Performance Management is a process which can have a poor press in many organisations. Some research has even found that, as often as not, it decreases performance rather than increases it.
However, as a management practice it endures: for good reason.
Performance Management is the practice that establishes the ground rules for conversations between managers and employees.
Without effective Performance Management, it is difficult for managers and organisations to consider and make key decisions. This may be Who gets bonus payments and who does not? Who is the best candidate for promotion into a key position? Who are your best performers, that you really need to engage and keep? Who should be given the opportunity to take on a challenging, business-critical project?
These talent management decisions are dependent upon the assessment of an individual’s performance, behaviour, achievements, capability and potential - but to have this, you'll need to embed performance management.
Performance Management is the process by which such assessments can be made.
Performance Management is a part of every manager’s role; if you have line management duties, then enabling your direct reports to perform their duties, reach their potential, effectively plan and align their work with broader priorities and allowing them to see how they are progressing is part of your day-to-day job. So, it’s part of the job description, an organisational requirement – but also a practice through which you can gain significant benefits as a manager, and an individual. If you do not manage people, it is still your responsibility to achieve your own objectives and fulfil the requirements of your role – and Performance Management is a process which will help you to do that.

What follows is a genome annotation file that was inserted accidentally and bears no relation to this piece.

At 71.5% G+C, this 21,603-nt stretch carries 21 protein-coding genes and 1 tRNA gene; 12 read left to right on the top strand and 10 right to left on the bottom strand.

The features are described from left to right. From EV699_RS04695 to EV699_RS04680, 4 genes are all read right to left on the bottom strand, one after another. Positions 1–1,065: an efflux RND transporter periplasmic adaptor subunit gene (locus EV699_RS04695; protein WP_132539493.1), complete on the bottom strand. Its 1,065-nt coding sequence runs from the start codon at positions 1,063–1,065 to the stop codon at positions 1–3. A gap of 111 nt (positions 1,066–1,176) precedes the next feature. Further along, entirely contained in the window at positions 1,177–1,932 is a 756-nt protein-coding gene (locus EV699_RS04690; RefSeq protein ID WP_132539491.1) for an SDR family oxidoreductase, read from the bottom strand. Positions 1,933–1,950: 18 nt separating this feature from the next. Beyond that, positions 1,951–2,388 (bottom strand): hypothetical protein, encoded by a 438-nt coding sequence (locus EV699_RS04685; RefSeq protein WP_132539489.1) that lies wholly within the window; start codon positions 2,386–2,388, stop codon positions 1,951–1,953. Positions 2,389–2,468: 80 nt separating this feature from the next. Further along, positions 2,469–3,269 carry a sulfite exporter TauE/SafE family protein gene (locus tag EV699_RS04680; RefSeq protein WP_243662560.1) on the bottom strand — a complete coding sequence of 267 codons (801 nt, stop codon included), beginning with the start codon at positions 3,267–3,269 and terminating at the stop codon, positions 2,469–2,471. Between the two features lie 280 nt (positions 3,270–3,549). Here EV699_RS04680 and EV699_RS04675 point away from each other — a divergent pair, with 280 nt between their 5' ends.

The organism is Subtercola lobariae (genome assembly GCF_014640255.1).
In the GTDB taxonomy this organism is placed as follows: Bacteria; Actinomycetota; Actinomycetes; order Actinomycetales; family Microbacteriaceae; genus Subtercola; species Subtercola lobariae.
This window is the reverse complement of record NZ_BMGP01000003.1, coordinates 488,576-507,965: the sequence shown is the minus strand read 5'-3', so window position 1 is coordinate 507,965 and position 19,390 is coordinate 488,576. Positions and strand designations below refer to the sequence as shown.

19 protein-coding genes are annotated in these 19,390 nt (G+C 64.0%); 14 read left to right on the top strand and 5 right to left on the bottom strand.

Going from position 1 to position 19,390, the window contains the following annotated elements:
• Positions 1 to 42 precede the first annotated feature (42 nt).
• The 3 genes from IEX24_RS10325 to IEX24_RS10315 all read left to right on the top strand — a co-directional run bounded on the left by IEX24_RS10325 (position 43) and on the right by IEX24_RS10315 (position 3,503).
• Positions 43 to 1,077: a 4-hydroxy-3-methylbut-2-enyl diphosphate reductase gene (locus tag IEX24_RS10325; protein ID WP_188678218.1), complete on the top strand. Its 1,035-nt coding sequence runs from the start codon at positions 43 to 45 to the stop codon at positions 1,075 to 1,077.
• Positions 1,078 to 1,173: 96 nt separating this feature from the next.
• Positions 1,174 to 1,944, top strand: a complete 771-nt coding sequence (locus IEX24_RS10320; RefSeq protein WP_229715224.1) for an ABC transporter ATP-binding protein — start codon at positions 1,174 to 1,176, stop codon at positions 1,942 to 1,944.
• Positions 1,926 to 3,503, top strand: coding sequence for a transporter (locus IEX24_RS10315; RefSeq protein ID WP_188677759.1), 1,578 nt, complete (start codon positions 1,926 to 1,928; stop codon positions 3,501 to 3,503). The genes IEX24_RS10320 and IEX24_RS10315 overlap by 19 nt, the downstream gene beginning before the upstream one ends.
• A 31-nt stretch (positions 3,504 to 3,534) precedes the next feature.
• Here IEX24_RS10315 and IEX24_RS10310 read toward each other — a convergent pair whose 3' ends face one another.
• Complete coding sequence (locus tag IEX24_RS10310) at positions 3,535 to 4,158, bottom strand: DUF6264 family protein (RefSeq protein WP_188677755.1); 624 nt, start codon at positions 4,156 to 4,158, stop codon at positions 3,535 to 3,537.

Embed performance management
In our work with clients, we have seen that where performance management is part of the business culture, HR business partners and leaders of organisations are focussing their employees on performance improvement, rather than just performance management – and our view is that this shift can be supported by:
- having an efficient, easy to use and flexible online talent management software system;
- training managers in the key skills of feedback, objective setting, coaching and;
- having crucial performance conversations.
In organisations where performance management is embedded, we see that:
- the focus tends to be on day-to-day activity and ongoing conversation and dialogue, rather than an annual, standalone form-filling exercise.
- the managers have access to a wide range of data on employee performance, and can incorporate self-assessment, client or customer feedback, 360 degree reviews, crowd-sourced feedback and other performance metrics to help people determine progress and achievement.
- the manager’s role is more facilitative, enabling and supportive than judgemental, autocratic and directive.
Our Performance Management eBook is already helping organisations to embed performance management. It offers support to you as L&D and HR decision makers as you work with your employees and managers to embed Performance Management and get the most from your investment in this important Talent Management activity.
Request your copy now.